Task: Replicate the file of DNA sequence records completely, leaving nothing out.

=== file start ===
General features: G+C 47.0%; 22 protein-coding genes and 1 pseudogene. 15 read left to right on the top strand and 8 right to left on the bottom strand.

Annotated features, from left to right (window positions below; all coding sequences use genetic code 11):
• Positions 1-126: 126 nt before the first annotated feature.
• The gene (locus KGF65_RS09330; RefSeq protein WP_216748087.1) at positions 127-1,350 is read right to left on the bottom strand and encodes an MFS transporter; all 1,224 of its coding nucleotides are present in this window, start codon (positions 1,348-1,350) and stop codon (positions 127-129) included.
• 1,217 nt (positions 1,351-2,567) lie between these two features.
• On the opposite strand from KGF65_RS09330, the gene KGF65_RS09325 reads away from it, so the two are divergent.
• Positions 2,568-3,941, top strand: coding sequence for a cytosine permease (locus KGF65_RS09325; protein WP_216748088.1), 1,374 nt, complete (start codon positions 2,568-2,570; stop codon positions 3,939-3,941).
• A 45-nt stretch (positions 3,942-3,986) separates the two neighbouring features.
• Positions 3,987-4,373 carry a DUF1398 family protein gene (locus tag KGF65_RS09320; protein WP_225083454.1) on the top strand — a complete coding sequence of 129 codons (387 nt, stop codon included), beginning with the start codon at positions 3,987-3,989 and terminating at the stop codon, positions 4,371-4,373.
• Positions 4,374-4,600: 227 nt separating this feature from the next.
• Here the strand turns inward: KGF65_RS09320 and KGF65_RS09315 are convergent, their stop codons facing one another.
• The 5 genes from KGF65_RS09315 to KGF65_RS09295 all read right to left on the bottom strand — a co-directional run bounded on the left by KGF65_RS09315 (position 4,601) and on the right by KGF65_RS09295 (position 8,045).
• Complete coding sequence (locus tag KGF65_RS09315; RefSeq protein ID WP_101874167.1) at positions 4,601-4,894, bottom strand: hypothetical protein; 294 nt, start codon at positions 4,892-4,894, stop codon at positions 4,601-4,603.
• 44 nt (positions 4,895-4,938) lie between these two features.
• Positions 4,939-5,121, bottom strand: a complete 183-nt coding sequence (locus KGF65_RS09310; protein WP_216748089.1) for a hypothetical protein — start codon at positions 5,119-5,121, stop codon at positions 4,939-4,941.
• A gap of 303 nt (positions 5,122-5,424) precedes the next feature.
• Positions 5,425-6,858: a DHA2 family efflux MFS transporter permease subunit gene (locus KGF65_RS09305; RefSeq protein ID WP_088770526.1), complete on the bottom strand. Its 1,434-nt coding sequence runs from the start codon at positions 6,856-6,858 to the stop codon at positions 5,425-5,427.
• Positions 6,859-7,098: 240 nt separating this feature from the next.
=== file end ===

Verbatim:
General features: G+C 47.0%; 22 protein-coding genes and 1 pseudogene. 15 read left to right on the top strand and 8 right to left on the bottom strand.

Annotated features, from left to right (window positions below; all coding sequences use genetic code 11):
• Positions 1-126: 126 nt before the first annotated feature.
• The gene (locus KGF65_RS09330; RefSeq protein WP_216748087.1) at positions 127-1,350 is read right to left on the bottom strand and encodes an MFS transporter; all 1,224 of its coding nucleotides are present in this window, start codon (positions 1,348-1,350) and stop codon (positions 127-129) included.
• 1,217 nt (positions 1,351-2,567) lie between these two features.
• On the opposite strand from KGF65_RS09330, the gene KGF65_RS09325 reads away from it, so the two are divergent.
• Positions 2,568-3,941, top strand: coding sequence for a cytosine permease (locus KGF65_RS09325; protein WP_216748088.1), 1,374 nt, complete (start codon positions 2,568-2,570; stop codon positions 3,939-3,941).
• A 45-nt stretch (positions 3,942-3,986) separates the two neighbouring features.
• Positions 3,987-4,373 carry a DUF1398 family protein gene (locus tag KGF65_RS09320; protein WP_225083454.1) on the top strand — a complete coding sequence of 129 codons (387 nt, stop codon included), beginning with the start codon at positions 3,987-3,989 and terminating at the stop codon, positions 4,371-4,373.
• Positions 4,374-4,600: 227 nt separating this feature from the next.
• Here the strand turns inward: KGF65_RS09320 and KGF65_RS09315 are convergent, their stop codons facing one another.
• The 5 genes from KGF65_RS09315 to KGF65_RS09295 all read right to left on the bottom strand — a co-directional run bounded on the left by KGF65_RS09315 (position 4,601) and on the right by KGF65_RS09295 (position 8,045).
• Complete coding sequence (locus tag KGF65_RS09315; RefSeq protein ID WP_101874167.1) at positions 4,601-4,894, bottom strand: hypothetical protein; 294 nt, start codon at positions 4,892-4,894, stop codon at positions 4,601-4,603.
• 44 nt (positions 4,895-4,938) lie between these two features.
• Positions 4,939-5,121, bottom strand: a complete 183-nt coding sequence (locus KGF65_RS09310; protein WP_216748089.1) for a hypothetical protein — start codon at positions 5,119-5,121, stop codon at positions 4,939-4,941.
• A gap of 303 nt (positions 5,122-5,424) precedes the next feature.
• Positions 5,425-6,858: a DHA2 family efflux MFS transporter permease subunit gene (locus KGF65_RS09305; RefSeq protein ID WP_088770526.1), complete on the bottom strand. Its 1,434-nt coding sequence runs from the start codon at positions 6,856-6,858 to the stop codon at positions 5,425-5,427.
• Positions 6,859-7,098: 240 nt separating this feature from the next.